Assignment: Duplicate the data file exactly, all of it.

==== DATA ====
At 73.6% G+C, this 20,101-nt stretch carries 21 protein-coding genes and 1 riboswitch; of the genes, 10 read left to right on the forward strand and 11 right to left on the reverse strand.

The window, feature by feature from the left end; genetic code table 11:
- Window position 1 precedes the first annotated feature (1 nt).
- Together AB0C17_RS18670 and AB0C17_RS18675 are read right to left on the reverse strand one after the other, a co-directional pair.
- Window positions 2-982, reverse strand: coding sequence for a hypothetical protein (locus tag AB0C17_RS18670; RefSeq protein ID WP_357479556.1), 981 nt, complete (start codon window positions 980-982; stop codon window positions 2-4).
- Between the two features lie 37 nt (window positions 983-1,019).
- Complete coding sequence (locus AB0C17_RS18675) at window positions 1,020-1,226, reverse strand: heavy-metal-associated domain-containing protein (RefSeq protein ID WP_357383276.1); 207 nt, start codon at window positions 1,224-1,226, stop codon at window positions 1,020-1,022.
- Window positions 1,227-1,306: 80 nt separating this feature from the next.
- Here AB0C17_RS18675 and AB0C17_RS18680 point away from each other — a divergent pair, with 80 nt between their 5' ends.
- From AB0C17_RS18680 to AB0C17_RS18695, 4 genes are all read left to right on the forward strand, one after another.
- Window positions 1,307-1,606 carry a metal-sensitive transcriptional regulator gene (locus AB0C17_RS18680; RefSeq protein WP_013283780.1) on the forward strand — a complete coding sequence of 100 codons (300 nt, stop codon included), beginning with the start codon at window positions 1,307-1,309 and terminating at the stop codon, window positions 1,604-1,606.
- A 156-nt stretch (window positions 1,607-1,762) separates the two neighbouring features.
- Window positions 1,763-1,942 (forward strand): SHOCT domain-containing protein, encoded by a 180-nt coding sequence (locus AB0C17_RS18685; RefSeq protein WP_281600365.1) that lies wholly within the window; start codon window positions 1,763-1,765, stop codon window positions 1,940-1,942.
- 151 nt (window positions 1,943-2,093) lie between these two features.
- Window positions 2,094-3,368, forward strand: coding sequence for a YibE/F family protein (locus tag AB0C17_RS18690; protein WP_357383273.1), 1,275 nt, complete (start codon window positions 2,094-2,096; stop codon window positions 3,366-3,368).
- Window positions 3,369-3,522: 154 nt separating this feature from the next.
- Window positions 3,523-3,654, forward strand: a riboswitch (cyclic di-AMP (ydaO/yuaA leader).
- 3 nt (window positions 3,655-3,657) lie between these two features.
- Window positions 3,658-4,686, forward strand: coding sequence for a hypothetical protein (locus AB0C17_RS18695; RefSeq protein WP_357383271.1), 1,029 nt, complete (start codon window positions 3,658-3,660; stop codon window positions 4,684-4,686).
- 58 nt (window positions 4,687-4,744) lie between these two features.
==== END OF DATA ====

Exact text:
At 73.6% G+C, this 20,101-nt stretch carries 21 protein-coding genes and 1 riboswitch; of the genes, 10 read left to right on the forward strand and 11 right to left on the reverse strand.

The window, feature by feature from the left end; genetic code table 11:
- Window position 1 precedes the first annotated feature (1 nt).
- Together AB0C17_RS18670 and AB0C17_RS18675 are read right to left on the reverse strand one after the other, a co-directional pair.
- Window positions 2-982, reverse strand: coding sequence for a hypothetical protein (locus tag AB0C17_RS18670; RefSeq protein ID WP_357479556.1), 981 nt, complete (start codon window positions 980-982; stop codon window positions 2-4).
- Between the two features lie 37 nt (window positions 983-1,019).
- Complete coding sequence (locus AB0C17_RS18675) at window positions 1,020-1,226, reverse strand: heavy-metal-associated domain-containing protein (RefSeq protein ID WP_357383276.1); 207 nt, start codon at window positions 1,224-1,226, stop codon at window positions 1,020-1,022.
- Window positions 1,227-1,306: 80 nt separating this feature from the next.
- Here AB0C17_RS18675 and AB0C17_RS18680 point away from each other — a divergent pair, with 80 nt between their 5' ends.
- From AB0C17_RS18680 to AB0C17_RS18695, 4 genes are all read left to right on the forward strand, one after another.
- Window positions 1,307-1,606 carry a metal-sensitive transcriptional regulator gene (locus AB0C17_RS18680; RefSeq protein WP_013283780.1) on the forward strand — a complete coding sequence of 100 codons (300 nt, stop codon included), beginning with the start codon at window positions 1,307-1,309 and terminating at the stop codon, window positions 1,604-1,606.
- A 156-nt stretch (window positions 1,607-1,762) separates the two neighbouring features.
- Window positions 1,763-1,942 (forward strand): SHOCT domain-containing protein, encoded by a 180-nt coding sequence (locus AB0C17_RS18685; RefSeq protein WP_281600365.1) that lies wholly within the window; start codon window positions 1,763-1,765, stop codon window positions 1,940-1,942.
- 151 nt (window positions 1,943-2,093) lie between these two features.
- Window positions 2,094-3,368, forward strand: coding sequence for a YibE/F family protein (locus tag AB0C17_RS18690; protein WP_357383273.1), 1,275 nt, complete (start codon window positions 2,094-2,096; stop codon window positions 3,366-3,368).
- Window positions 3,369-3,522: 154 nt separating this feature from the next.
- Window positions 3,523-3,654, forward strand: a riboswitch (cyclic di-AMP (ydaO/yuaA leader).
- 3 nt (window positions 3,655-3,657) lie between these two features.
- Window positions 3,658-4,686, forward strand: coding sequence for a hypothetical protein (locus AB0C17_RS18695; RefSeq protein WP_357383271.1), 1,029 nt, complete (start codon window positions 3,658-3,660; stop codon window positions 4,684-4,686).
- 58 nt (window positions 4,687-4,744) lie between these two features.